Thus far the WPI has focused mostly on the Incline Village Cohort and for good reason; this is the group that got Dr. Mikovits into the program and which has been responsible for much of the support from the National Cancer Institute. WPI researchers have been quite successful in using their technological prowess to begin to ferret out what’s gone wrong in these patients. But this only one subset of the ME/CFS population. Does the WPI have something to offer to the rest of us? This study suggests that once the WPI trains it’s big guns at the rest of the ME/CFS population it will begin to uncover new insights into those patients as well. Dr. Mikovits talked about the dire need to find more subsets in this disease.

“The only thing different (with regard to ME/CFS and cancer) is (with ME/CFS) we’re where we were in 1971 when my grandfather died of cancer and the physician says he had ‘cancer’. Well, that tells me that that physician knows absolutely nothing and when you tell me you have CFS that tells me absolutely nothing as well. ”

The question is what does your pathology report show? Do you have an NK cell defect? Do you have an epigenetic profile that suggests that heavy metals are your problem because you’ve silenced your genes through hyper-methylation? So we’re looking at these gene profiles. Jonathan Kerr has shown that those subtypes are going to be different between organophosphate people …. because they’re turning off different genes in that group. For that group it’s not going to be chronic under-activation of your innate or your adaptive immune response… ” Judy Mikovits, Ph.D

Dr. Mikovits reported that they’re considering which group to focus on next . They’ve applied their technology to a group of gastrointestinally challenged patients from the De Meirleir clinic and found another coherent group. They’re considering looking at a fibromyalgia type group. Only time will tell if they can build coherent replicable groups and up blow up this disease (and its name) once and for all.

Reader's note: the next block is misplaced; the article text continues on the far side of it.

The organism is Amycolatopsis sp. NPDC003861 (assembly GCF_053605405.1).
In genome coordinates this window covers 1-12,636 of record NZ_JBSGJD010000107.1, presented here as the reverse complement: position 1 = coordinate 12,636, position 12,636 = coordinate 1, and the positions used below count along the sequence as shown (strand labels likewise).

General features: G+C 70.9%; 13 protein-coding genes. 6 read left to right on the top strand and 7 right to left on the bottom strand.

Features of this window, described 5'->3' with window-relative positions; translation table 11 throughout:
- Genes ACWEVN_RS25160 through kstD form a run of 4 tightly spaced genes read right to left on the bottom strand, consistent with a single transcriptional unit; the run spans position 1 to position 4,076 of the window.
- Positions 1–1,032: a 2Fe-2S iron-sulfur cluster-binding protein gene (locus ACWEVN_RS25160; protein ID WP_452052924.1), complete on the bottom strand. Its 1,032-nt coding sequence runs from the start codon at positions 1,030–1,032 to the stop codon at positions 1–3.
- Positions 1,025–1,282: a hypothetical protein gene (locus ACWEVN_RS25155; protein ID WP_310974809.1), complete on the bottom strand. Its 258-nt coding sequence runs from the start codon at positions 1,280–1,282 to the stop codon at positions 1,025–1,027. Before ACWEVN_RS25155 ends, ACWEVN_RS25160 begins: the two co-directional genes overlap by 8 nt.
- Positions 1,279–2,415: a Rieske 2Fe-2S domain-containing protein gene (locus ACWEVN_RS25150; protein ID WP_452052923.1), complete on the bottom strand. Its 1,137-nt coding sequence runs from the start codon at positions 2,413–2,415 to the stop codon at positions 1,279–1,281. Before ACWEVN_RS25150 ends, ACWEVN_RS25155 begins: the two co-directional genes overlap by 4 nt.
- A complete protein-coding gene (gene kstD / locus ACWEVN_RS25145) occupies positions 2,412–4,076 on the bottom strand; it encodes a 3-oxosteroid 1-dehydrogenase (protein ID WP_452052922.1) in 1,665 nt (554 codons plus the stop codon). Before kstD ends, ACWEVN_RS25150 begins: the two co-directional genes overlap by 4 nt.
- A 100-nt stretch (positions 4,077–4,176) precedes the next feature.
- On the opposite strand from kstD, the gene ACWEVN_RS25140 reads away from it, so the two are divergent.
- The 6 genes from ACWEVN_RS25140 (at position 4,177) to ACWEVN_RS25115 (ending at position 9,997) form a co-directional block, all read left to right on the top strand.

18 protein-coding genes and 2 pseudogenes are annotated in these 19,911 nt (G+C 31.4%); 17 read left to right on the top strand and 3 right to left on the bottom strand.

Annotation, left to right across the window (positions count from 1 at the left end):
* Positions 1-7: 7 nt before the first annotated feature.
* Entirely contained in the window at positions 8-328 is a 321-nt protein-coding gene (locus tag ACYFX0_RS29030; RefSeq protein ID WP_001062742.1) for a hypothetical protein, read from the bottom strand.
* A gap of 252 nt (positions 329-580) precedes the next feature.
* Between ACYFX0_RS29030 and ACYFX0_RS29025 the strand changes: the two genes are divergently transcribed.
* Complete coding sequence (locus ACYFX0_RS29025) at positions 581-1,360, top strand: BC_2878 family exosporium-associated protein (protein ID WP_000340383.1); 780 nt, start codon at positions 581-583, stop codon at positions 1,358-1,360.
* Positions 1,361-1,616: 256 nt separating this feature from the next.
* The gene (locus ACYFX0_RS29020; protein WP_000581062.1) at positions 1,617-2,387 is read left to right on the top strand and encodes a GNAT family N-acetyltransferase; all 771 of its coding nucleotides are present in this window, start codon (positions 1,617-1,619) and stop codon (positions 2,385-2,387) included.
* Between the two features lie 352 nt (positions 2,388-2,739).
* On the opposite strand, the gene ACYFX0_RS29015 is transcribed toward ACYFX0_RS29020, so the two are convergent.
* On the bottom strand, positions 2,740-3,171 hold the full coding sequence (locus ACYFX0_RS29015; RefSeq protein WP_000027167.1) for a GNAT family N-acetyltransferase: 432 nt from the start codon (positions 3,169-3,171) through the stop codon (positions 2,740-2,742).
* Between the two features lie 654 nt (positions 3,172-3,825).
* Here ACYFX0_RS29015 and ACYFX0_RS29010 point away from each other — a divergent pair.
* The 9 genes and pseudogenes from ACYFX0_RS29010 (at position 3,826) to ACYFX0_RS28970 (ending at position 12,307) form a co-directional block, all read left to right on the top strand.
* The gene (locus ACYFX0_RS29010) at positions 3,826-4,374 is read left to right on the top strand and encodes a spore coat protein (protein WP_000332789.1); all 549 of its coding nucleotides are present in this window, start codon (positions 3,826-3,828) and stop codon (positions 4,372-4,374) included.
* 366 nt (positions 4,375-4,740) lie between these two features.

Efficiency Counts – Research That Works.

“We have a million dollar budget a year. There is no other translational comprehensive program like this. ” Annette Whittemore

Annette Whittemore and Dan Peterson of the Whittemore-Peterson Institute at the IACFS/ME Conference in Reno, 2009 If I’ve got this correct the WPI has made amazing progress in the two years or so it’s research team has been together. If it has documented a subset it’s accomplished something that the research community always said was a priority but has made little progress on in twenty years. How has the WPI with its puny budget ($1,000,000/year) been able to do this? Basically because Dan Peterson got the technology he always wanted and the backing he always needed.

Dr. Peterson has forged a unique path amongst ME/CFS physicians. Convinced for many years that one set of patients – a ‘viral/immune’ subset – was radically different from the others he’s focused his attention almost exclusively on them. Hoping that technology would at some point bear his conclusion out he’s been storing samples of this group in a freezer for over twenty years. At that Spain conference Dr. Peterson’s vision finally got into the hands of someone who could do something about it. With the Whittemore’s giving him financial and political clout and Dr. Mikovit’s getting him access to the latest technology the Whittemore-Peterson Institute was born.

Annette Whittemore’s Next Big (BIG) Project – If Annette Whittemore has her way though, the WPI will only be the beginning. She envisions a network of five federally funded research and treatment centers – with the WPI as their hub – working together to take a hammer to the neuro-immune diseases. She’s taking action NOW and she need’s our help. The window of opportunity at the NIH blew wide open with the Obama stimulus package and she’s stepping in.

Dig Deeper! For More Reno IACFS/ME Conference Overviews: Treatment Section Part I / Part II / Surprise of the Conference / Whack Those Patients – The Exercise Studies / Rocking the Conference – Rocking the Research World: Dr Suzanne Vernon at the Mic